When we think about the witness of St. Peter or St. Paul, it’s easy to say “I could never do that. They were rock star disciples. I’m too weak.” Because of our weakness and sins, we question our ability to be good disciples.
So many people are in marriages that are strained or broken. Others become weary as they battle sexual sins like porn or sex outside of marriage. Others find themselves caught up in gossip at school or work. Still others feel hopeless because of the sexual abuse scandal in the Church. We can become discouraged before our sin and be tempted to give up on being disciples. The temptation is to give up on daily prayer, to give up on having a pure heart, to give up on forgiveness, or to doubt that God is guiding the Church.
However, it is precisely weak sinners who become strong disciples. After the huge catch of fish, Peter knelt before Jesus and said, “Depart from me, Lord, for I am a sinful man” (Lk. 5:8). Paul said, “I am the least of the apostles, not fit to be called an apostle, because I persecuted the church of God” (1 Cor. 15:9). Being a sinner did not prevent them from being disciples. Rather, God often uses sinners to be the best disciples.
The first lesson about discipleship: What matters is not how sinful we are, but that grace is greater than our worst sin. Paul says, “By the grace of God, I am what I am, and his grace has not been ineffective in me.” (1 Cor. 15:10). In his letter to the Romans, Paul describes how the sin of Adam has spread through the whole human race. Then he says, “But however much sin increased, grace was always greater” (Rom. 5:20). Do you believe that? “However much sin increased, grace was always greater.” One of the most frequent temptations is to doubt the power of grace. That happens when a person feels that he or she can never overcome a particular sin, or when we give up on the pervasiveness of sin in society.
Paul learned that God’s grace was so much greater than his sins. It is greater than all sin. No matter how weak or sinful you feel today, be open to God’s grace. What matters is not how sinful we are, but that grace is greater than our worst sin — and that we open ourselves to God’s grace.
The second lesson about being a disciple: Listen to the Word. Christ will challenge you to go deeper. When Peter was worn out from working all night long, Jesus said, “Put out into the deep” (Lk. 5:4). Peter’s life was turned upside down because he listened to Jesus’ Word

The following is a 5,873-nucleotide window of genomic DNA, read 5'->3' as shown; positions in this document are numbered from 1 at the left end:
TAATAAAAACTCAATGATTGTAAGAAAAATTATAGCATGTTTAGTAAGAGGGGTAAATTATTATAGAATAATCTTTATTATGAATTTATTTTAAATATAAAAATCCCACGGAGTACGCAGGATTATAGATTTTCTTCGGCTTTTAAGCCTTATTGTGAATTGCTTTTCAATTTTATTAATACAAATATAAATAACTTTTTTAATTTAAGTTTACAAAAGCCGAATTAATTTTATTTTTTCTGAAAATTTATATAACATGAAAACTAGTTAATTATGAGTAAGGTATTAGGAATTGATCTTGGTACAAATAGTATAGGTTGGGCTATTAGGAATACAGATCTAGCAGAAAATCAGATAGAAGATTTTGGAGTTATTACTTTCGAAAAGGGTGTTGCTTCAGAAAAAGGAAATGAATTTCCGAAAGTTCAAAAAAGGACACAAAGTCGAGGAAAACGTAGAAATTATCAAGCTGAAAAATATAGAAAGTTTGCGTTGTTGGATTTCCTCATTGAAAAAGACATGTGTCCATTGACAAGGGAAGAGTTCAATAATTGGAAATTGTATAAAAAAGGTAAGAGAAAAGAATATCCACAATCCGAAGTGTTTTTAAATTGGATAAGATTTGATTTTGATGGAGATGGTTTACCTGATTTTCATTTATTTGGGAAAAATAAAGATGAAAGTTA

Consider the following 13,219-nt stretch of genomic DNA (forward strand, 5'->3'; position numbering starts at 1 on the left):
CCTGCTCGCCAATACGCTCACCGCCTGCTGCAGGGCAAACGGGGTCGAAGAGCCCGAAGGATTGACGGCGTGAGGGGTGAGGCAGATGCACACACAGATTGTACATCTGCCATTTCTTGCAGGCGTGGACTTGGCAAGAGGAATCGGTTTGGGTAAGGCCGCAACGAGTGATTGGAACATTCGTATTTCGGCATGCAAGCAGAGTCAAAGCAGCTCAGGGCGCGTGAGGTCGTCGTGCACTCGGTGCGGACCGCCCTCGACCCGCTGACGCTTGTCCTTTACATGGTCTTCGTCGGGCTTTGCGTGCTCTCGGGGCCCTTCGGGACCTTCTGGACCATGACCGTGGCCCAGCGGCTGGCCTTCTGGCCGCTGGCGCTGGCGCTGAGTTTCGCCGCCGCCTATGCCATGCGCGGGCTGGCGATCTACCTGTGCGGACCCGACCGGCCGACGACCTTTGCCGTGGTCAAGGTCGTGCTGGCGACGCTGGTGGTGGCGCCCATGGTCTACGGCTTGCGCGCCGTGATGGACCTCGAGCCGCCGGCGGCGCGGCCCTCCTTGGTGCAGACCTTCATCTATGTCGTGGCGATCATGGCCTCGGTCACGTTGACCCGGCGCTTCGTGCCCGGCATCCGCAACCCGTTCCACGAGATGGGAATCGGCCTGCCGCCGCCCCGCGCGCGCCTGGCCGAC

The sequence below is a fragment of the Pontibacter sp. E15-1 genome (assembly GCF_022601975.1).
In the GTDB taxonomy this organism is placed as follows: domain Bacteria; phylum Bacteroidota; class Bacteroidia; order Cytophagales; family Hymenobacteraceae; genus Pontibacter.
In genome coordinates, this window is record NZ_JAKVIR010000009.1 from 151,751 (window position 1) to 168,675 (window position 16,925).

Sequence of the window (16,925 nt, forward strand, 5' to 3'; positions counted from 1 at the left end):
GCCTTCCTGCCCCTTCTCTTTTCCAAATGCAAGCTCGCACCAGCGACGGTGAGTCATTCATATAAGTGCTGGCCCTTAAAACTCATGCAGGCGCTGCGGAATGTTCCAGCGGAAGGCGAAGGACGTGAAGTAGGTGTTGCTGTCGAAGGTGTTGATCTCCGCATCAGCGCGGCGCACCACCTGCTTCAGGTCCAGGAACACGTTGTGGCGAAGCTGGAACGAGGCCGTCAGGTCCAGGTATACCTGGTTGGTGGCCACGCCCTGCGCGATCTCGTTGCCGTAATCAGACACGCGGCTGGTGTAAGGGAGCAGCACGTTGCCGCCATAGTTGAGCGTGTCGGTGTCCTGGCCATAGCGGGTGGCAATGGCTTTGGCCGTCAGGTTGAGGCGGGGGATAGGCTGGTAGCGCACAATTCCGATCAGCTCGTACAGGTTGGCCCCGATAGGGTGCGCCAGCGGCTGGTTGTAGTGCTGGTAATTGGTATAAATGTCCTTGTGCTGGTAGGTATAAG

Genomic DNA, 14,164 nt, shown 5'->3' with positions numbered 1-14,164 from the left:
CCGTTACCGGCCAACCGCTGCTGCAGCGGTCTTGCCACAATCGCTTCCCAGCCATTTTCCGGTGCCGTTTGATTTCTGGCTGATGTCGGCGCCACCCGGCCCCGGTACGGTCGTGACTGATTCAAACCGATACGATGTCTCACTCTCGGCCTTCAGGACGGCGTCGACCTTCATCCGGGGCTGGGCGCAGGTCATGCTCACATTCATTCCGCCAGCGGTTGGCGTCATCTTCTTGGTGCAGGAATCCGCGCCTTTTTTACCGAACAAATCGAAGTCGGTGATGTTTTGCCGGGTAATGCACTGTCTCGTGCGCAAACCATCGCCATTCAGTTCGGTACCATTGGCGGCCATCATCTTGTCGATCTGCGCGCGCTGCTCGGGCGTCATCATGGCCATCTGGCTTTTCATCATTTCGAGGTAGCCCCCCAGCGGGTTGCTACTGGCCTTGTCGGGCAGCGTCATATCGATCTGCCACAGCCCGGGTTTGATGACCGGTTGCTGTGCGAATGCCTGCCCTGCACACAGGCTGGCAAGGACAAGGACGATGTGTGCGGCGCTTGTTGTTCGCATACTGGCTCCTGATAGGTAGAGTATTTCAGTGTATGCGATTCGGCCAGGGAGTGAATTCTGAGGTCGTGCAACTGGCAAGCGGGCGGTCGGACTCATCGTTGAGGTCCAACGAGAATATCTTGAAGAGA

At first he is casually listening in as a bystander. Jesus is preaching by the shore while Peter is washing his nets. Then Jesus takes it one step further. He steps into Peter’s boat and asks him to put out a short distance, then continues to teach. Peter must have been listening to what he was saying while he was working, sort of like listening to a good CD while driving a car.
Finally, Jesus speaks directly to Peter. He says, “Put out into the deep and lower your nets for a catch.” He and his partners have been fishing all night long. They’re tired. They want to clean their nets and go home. So Peter must have been at least a little annoyed. You can hear both exhaustion and trust as Peter says, “Master, we have worked hard all night and have caught nothing, but at your command (literally, “at your word”) I will lower the nets” (Lk. 5:5). Night was the best time for fishing; any fishermen knew that. Yet, Peter listens to Jesus, and acts on his words.
How many times are we worn out from a long day and don’t feel like praying? How often does a repeated sin dishearten us and we give up on God’s mercy? Especially then, take the time to read a little bit of the Gospel. Or pray over a psalm. Listen to these words from today’s psalm that speak to a weary heart: “Your right hand saves me. . . . your kindness, O Lord, endures forever; forsake not the work of your hands” (Ps. 138:7-8).
Peter was not a great disciple because he was sinless, but because he listened to Jesus’ Word, especially the words of mercy. After his triple denial, he remembered Jesus’ words, “Before the cock crows today, you will deny me three times” (Lk. 22:61). Yet he also remember how Jesus had assured Peter that he would pray for him that his faith would not fail. Then after the resurrection Jesus nudged Peter’s heart with his mercy by asking him three times, “Simon, son of John, do you love me?” (Jn. 21:15). Jesus’ challenging and merciful words made him a great disciple.
Take two minutes to read the Gospel again. Listen especially to Jesus words to Peter. How is he encouraging you or challenging you as his disciple?